The temperature-controlled RF was done under local anesthesia (0.5% xylocaine with adrenaline 1:200,000 injection at both inferior turbinates.) The RF probe will be inserted at inferior turbinate for 5 points both left and right nasal cavity (2 at anterior end, 2 at middle part and 1 at posterior end). We apply energy of 300 J, 85 C, and 15 W each point. After procedures the patients was observed at 1 hour before discharge without any packings.

For nontemperature-controlled RF, the probe will be inserted at the same area with TCRF. We use 2.5 watt and 3 sec for each point but will stop immediately if the burning color or sound are detected. Otherwise was the same with TCRF.

Other Name: Temperature-controlled RF device is Gyrus ENT.
Active Comparator: Bipolar RF (BRF)
The bipolar RF (BRF) probe will be inserted at the same area with TCRF. We use 2.5 watt and 3 sec for each point but will stop immediately if the burning color or sound are detected. Otherwise was the same with TCRF.
Device: Bipolar RF
The bipolar RF probe will be inserted at the same area with TCRF. The energy used will be 2.5 watt and 3 sec for each point but will stop immediately if the burning color or sound are detected. Otherwise was the same with TCRF.
Other Name: Bipolar RF device is Select Sutter.

  Eligibility

Ages Eligible for Study:   18 Years and older
Genders Eligible for Study:   Both
Accepts Healthy Volunteers:   No
Criteria

Inclusion Criteria:

  • Adults with snoring and chronic nasal obstruction.
  • Respond to topical decongestant but not respond to nasal steroids, oral anti-histamine and oral decongestant
  • Consent to the protocol.

Exclusion Criteria:

  • Chronic active sinusitis, severe Deviated nasal septum (DNS), nasal polyps, sinonasal tumor, previous sinonasal surgery or head neck irradiation.
  • Uncontrolled bleeding disorders, hypertension, or cardiovascular diseases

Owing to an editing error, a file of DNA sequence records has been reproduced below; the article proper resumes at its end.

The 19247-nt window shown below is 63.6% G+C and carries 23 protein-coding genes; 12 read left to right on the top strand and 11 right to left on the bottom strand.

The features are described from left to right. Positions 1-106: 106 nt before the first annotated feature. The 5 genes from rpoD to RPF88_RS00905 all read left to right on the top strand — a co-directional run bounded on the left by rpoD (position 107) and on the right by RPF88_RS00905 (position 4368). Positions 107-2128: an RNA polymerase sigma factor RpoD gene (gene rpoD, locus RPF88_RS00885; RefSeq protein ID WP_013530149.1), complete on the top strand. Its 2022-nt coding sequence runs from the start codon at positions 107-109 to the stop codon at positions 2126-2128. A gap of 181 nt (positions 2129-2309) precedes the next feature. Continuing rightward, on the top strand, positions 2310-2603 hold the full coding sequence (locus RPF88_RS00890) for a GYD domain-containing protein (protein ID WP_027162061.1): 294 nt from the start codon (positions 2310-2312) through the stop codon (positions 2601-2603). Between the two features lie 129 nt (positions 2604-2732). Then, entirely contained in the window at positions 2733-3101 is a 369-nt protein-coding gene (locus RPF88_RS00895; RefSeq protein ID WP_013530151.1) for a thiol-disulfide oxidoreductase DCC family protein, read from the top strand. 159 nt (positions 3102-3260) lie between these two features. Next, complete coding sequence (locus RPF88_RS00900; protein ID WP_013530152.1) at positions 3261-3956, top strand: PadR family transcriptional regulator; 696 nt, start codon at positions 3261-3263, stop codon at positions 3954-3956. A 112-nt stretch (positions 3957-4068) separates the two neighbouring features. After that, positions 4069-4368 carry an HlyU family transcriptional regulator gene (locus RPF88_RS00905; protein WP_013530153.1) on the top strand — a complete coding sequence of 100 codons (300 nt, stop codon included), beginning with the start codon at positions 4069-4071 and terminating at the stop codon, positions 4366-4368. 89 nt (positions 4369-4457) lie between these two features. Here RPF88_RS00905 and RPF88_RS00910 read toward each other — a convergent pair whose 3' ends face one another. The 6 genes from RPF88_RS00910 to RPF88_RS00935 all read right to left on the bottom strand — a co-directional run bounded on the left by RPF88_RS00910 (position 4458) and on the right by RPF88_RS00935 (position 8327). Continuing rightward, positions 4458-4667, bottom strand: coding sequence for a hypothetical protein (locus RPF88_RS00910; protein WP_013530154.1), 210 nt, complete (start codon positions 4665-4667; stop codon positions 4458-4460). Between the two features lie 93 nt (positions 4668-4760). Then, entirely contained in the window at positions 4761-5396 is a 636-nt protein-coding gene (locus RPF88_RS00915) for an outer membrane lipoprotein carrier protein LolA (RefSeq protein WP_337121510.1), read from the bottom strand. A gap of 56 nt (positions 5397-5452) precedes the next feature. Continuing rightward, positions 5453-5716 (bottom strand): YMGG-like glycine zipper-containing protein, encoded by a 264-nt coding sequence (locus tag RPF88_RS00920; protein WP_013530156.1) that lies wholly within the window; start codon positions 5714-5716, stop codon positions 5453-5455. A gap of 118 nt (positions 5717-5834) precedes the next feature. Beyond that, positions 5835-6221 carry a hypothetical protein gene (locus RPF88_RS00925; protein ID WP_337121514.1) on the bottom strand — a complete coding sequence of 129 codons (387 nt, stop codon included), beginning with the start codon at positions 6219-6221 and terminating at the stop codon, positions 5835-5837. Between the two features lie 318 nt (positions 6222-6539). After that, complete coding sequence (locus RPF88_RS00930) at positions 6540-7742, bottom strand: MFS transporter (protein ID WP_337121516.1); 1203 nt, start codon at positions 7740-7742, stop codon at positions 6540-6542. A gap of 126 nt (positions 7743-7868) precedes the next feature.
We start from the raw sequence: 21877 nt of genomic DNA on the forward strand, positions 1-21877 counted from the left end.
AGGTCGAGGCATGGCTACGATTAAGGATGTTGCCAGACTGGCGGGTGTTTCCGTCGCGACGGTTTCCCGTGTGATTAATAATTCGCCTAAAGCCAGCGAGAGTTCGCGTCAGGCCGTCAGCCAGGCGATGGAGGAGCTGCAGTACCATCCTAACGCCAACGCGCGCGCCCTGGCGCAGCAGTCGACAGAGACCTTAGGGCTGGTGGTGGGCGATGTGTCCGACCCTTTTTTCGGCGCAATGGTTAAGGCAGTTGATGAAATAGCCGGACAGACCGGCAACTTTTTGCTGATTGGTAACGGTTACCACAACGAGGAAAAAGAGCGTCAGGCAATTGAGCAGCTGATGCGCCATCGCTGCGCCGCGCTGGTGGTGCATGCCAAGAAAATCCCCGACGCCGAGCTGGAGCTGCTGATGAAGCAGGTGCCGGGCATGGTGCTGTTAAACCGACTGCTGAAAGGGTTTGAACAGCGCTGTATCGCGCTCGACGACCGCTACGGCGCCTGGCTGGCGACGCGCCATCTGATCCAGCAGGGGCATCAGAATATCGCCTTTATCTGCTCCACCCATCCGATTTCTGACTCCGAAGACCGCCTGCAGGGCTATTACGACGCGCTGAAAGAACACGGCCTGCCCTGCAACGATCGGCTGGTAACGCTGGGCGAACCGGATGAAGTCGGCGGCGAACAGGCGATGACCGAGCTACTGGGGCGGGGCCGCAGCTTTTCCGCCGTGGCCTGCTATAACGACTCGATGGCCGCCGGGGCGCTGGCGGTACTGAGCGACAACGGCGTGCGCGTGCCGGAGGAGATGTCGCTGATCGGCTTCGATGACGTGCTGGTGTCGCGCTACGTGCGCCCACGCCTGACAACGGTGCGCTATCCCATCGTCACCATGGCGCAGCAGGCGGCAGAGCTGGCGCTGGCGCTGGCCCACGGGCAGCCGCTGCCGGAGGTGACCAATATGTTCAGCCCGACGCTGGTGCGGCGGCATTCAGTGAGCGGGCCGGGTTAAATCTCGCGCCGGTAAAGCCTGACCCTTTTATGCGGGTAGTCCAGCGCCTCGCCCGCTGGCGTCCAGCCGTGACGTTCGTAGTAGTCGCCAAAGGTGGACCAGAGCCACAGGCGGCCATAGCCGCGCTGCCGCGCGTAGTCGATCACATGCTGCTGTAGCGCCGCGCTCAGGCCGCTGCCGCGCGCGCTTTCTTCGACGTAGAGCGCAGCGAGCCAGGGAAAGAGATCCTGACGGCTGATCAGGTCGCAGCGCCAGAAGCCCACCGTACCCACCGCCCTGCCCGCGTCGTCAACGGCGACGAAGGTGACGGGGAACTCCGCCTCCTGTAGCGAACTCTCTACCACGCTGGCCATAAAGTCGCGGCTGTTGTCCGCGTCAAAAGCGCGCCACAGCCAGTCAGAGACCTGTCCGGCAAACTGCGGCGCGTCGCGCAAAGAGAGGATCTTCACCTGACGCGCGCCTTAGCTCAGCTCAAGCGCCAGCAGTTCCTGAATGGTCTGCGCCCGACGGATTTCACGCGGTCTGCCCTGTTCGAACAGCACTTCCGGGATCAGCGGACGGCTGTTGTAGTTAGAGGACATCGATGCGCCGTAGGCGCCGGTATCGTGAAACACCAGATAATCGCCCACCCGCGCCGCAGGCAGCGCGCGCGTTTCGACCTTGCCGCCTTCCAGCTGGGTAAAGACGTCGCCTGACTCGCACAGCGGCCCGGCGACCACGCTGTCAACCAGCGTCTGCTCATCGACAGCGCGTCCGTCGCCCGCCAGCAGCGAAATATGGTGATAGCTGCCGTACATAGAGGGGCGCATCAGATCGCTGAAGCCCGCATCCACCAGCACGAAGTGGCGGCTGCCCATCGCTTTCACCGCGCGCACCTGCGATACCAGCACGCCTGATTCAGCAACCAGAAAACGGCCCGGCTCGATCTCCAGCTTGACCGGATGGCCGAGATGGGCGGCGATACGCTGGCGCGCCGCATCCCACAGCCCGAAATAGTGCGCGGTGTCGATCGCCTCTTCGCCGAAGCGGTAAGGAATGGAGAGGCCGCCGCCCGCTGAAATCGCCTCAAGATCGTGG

• Not complete the protocol
  Contacts and Locations
Choosing to participate in a study is an important personal decision. Talk with your doctor and family members or friends about deciding to join a study. To learn more about this study, you or your doctor may contact the study research staff using the Contacts provided below. For general information, see Learn About Clinical Studies.

Please refer to this study by its ClinicalTrials.gov identifier: NCT01054521

Locations
Thailand
Siriraj Hospital
Bangkok, Thailand, 10700
Sponsors and Collaborators
Mahidol University
Investigators
Principal Investigator: Wish Banhiran, MD Mahidol University
  More Information

No publications provided

Responsible Party: Mahidol University
ClinicalTrials.gov Identifier: NCT01054521     History of Changes
Other Study ID Numbers: wbanhiran
Study First Received: January 21, 2010
Last Updated: May 29, 2014
Health Authority: Thailand: Ethical Committee

Keywords provided by Mahidol University:
radiofrequency turbinate reduction
nasal obstruction
Temperature-controlled radiofrequency
Bipolar radiofrequency
chronic rhinitis.

Additional relevant MeSH terms:
Rhinitis
Nose Diseases
Respiratory Tract Diseases
Respiratory Tract Infections
Otorhinolaryngologic Diseases

ClinicalTrials.gov processed this record on September 16, 2014